Mangrove trees serve as the first line of defense against flooding and erosion in tropical and subtropical regions. Image Credit: Photo courtesy of Pakistan Navy

Islamabad: Pakistan Navy launched its annual mangroves plantation campaign in the coastal areas of Sindh and Balochistan provinces to strengthen natural defense systems against flooding, storms and coastal erosion.

Recognizing the role of mangroves in protecting coasts against natural hazards, combating pollution, countering coastal erosion and offering multiple economic and financial opportunities to coastal communities, Pakistan Navy has taken a major initiative to revive mangrove forests all along the coast.

The mangroves plantation campaign 2021 is part of PN environmental protection program under which the navy has planted 7 million mangroves from Shah Bandar to Jiwani with the collaboration of the International Union for Conservation of Nature (IUCN), Sindh and Balochistan Forest departments. Commander Coast Vice Admiral Zahid Ilyas inaugurated the 2021 mangroves plantation campaign by planting mangrove sapling at Port Bin Qasim.

Pakistan Chief of Naval Staff Amjad Khan Niazi, in his message, said that the plantation is aimed at achieving the goal of developing ‘Green Coastal Belt’ as covered area of mangroves forests has decreased significantly over the period due various factors such as reduction in freshwater supply, marine pollution, coastal erosion, mangroves cutting.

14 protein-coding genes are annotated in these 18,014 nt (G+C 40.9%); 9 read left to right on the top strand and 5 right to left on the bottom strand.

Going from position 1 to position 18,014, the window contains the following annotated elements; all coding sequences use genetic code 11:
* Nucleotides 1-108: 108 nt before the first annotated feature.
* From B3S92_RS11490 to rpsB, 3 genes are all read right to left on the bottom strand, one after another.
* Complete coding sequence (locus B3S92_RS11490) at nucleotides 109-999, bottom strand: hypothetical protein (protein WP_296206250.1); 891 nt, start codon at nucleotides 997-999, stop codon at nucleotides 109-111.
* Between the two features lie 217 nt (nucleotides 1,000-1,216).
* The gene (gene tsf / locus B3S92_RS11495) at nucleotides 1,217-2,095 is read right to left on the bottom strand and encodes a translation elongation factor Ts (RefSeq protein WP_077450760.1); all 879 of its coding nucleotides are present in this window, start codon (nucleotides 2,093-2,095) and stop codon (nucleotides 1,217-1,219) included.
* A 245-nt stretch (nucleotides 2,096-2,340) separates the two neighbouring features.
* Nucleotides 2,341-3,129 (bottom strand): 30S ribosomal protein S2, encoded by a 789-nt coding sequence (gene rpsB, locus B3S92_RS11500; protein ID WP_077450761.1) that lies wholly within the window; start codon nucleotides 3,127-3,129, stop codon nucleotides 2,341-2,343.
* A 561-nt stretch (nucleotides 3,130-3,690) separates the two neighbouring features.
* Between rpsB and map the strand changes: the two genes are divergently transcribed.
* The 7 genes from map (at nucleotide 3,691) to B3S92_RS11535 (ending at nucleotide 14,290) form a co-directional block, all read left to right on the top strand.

He urged for new plantation as well as preservation of existing mangroves forests to reduce the risk of local and national disasters through better flood management and protection, and lessen the impacts of climate change and rising sea levels.

Natural coastal defence

Mangroves – the large trees that grow quickly in saltwater at the edge of the coastal zone serve as the first line of defense against flooding and erosion in tropical and subtropical regions.

The salt-tolerant mangroves are among the most valuable ecosystems and play a key role in the resilience of coastal communities. These trees protect over 100 million people living in fragile coastal zones by reducing the risk of flooding, according to UN estimates.

Mangrove trees form a natural barrier against violent storms, floods and tsunami. The aerial roots help prevent erosion, while the roots, trunks and canopy reduce the force of waves and storm surges thus preventing flooding and protecting people, infrastructure and livelihoods.

These trees offer the most cost-efficient coastal protection. However, mangroves need to be combined with other risk reduction measures to achieve an optimal level of protection and risk reduction in coastal areas.